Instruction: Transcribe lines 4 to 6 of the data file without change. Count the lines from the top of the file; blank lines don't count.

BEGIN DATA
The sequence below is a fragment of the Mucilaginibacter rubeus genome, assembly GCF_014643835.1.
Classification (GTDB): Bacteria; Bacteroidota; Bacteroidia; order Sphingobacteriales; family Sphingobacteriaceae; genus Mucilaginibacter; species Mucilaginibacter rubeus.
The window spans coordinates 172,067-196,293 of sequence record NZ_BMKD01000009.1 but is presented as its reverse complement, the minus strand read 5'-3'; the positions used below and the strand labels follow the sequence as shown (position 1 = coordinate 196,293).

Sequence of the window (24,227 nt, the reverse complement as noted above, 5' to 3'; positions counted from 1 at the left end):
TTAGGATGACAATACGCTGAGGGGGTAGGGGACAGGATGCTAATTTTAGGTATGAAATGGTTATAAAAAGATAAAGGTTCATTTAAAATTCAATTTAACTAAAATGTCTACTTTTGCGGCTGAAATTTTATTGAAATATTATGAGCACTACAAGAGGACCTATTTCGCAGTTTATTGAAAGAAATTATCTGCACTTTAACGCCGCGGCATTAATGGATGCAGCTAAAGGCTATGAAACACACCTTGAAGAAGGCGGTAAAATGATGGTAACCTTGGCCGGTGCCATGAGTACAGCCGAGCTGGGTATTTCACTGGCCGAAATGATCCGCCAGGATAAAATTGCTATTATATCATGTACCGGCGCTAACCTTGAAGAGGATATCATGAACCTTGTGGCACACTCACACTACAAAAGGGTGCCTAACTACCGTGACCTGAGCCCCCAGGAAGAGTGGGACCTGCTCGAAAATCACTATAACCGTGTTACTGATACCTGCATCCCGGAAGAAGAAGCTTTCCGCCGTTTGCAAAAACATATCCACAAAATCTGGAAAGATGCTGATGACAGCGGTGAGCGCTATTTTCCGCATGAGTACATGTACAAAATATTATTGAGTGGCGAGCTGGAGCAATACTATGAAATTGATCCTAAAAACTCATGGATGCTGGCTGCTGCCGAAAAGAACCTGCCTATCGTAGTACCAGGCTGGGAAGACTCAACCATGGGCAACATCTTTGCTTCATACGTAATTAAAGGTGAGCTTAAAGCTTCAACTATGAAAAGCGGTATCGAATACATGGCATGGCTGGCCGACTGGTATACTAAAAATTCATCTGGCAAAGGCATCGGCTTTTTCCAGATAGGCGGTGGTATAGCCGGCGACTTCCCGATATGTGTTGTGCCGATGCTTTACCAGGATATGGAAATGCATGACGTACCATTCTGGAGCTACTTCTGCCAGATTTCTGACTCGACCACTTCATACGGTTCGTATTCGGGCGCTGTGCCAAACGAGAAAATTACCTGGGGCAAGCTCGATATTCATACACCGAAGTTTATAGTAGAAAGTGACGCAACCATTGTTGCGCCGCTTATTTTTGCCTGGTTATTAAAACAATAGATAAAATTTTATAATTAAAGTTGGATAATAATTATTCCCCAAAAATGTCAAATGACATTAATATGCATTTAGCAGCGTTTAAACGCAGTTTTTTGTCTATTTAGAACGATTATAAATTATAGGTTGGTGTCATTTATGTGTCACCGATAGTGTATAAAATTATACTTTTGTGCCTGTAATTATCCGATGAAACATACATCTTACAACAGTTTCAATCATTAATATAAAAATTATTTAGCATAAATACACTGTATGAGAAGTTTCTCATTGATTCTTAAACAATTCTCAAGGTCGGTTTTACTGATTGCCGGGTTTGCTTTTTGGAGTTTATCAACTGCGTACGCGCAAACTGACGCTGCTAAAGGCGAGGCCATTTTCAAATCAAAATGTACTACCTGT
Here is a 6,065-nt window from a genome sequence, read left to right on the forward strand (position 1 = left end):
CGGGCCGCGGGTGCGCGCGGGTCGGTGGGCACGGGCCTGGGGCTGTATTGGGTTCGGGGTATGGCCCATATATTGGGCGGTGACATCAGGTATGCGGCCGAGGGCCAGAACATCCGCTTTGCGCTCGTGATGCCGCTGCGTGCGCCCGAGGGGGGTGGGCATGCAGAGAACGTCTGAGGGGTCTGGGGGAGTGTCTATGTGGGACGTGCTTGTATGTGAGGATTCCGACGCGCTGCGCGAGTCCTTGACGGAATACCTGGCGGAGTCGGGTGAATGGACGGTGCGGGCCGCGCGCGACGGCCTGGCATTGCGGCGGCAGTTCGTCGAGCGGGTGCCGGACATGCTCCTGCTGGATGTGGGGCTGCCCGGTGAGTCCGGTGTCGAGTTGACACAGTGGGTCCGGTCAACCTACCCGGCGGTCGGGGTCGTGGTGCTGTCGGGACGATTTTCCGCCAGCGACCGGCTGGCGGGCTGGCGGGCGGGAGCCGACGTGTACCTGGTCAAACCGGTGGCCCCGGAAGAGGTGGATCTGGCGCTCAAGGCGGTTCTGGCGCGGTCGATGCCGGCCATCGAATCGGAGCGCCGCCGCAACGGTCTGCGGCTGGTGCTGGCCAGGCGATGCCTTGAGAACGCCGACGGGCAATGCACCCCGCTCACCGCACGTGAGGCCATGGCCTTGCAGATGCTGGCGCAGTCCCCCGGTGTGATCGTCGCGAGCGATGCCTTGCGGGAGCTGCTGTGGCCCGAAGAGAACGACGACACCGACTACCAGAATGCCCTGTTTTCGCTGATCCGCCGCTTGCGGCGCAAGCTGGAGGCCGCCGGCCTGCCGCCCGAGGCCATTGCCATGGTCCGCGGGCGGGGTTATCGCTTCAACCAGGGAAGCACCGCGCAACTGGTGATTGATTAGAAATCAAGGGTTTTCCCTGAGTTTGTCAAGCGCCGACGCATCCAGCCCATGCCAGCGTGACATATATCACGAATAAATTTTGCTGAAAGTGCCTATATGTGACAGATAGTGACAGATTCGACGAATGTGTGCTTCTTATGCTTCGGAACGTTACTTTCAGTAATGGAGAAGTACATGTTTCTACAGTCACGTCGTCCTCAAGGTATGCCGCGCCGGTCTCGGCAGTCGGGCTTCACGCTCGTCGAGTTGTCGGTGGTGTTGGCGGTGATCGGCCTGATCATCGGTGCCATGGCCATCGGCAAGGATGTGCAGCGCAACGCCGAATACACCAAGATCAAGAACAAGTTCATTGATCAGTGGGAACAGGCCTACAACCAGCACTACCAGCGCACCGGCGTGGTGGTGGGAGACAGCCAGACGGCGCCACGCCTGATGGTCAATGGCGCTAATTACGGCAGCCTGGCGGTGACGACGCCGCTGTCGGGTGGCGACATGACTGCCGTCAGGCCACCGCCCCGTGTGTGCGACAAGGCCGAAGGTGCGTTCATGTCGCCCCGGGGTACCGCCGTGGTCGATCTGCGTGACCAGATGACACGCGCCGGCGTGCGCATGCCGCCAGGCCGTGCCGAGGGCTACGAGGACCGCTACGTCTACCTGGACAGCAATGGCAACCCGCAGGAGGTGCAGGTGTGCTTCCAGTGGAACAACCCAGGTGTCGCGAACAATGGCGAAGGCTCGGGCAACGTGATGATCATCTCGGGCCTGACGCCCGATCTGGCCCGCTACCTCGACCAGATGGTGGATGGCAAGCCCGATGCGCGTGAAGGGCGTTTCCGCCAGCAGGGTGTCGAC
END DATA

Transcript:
Sequence of the window (24,227 nt, the reverse complement as noted above, 5' to 3'; positions counted from 1 at the left end):
TTAGGATGACAATACGCTGAGGGGGTAGGGGACAGGATGCTAATTTTAGGTATGAAATGGTTATAAAAAGATAAAGGTTCATTTAAAATTCAATTTAACTAAAATGTCTACTTTTGCGGCTGAAATTTTATTGAAATATTATGAGCACTACAAGAGGACCTATTTCGCAGTTTATTGAAAGAAATTATCTGCACTTTAACGCCGCGGCATTAATGGATGCAGCTAAAGGCTATGAAACACACCTTGAAGAAGGCGGTAAAATGATGGTAACCTTGGCCGGTGCCATGAGTACAGCCGAGCTGGGTATTTCACTGGCCGAAATGATCCGCCAGGATAAAATTGCTATTATATCATGTACCGGCGCTAACCTTGAAGAGGATATCATGAACCTTGTGGCACACTCACACTACAAAAGGGTGCCTAACTACCGTGACCTGAGCCCCCAGGAAGAGTGGGACCTGCTCGAAAATCACTATAACCGTGTTACTGATACCTGCATCCCGGAAGAAGAAGCTTTCCGCCGTTTGCAAAAACATATCCACAAAATCTGGAAAGATGCTGATGACAGCGGTGAGCGCTATTTTCCGCATGAGTACATGTACAAAATATTATTGAGTGGCGAGCTGGAGCAATACTATGAAATTGATCCTAAAAACTCATGGATGCTGGCTGCTGCCGAAAAGAACCTGCCTATCGTAGTACCAGGCTGGGAAGACTCAACCATGGGCAACATCTTTGCTTCATACGTAATTAAAGGTGAGCTTAAAGCTTCAACTATGAAAAGCGGTATCGAATACATGGCATGGCTGGCCGACTGGTATACTAAAAATTCATCTGGCAAAGGCATCGGCTTTTTCCAGATAGGCGGTGGTATAGCCGGCGACTTCCCGATATGTGTTGTGCCGATGCTTTACCAGGATATGGAAATGCATGACGTACCATTCTGGAGCTACTTCTGCCAGATTTCTGACTCGACCACTTCATACGGTTCGTATTCGGGCGCTGTGCCAAACGAGAAAATTACCTGGGGCAAGCTCGATATTCATACACCGAAGTTTATAGTAGAAAGTGACGCAACCATTGTTGCGCCGCTTATTTTTGCCTGGTTATTAAAACAATAGATAAAATTTTATAATTAAAGTTGGATAATAATTATTCCCCAAAAATGTCAAATGACATTAATATGCATTTAGCAGCGTTTAAACGCAGTTTTTTGTCTATTTAGAACGATTATAAATTATAGGTTGGTGTCATTTATGTGTCACCGATAGTGTATAAAATTATACTTTTGTGCCTGTAATTATCCGATGAAACATACATCTTACAACAGTTTCAATCATTAATATAAAAATTATTTAGCATAAATACACTGTATGAGAAGTTTCTCATTGATTCTTAAACAATTCTCAAGGTCGGTTTTACTGATTGCCGGGTTTGCTTTTTGGAGTTTATCAACTGCGTACGCGCAAACTGACGCTGCTAAAGGCGAGGCCATTTTCAAATCAAAATGTACTACCTGT
Here is a 6,065-nt window from a genome sequence, read left to right on the forward strand (position 1 = left end):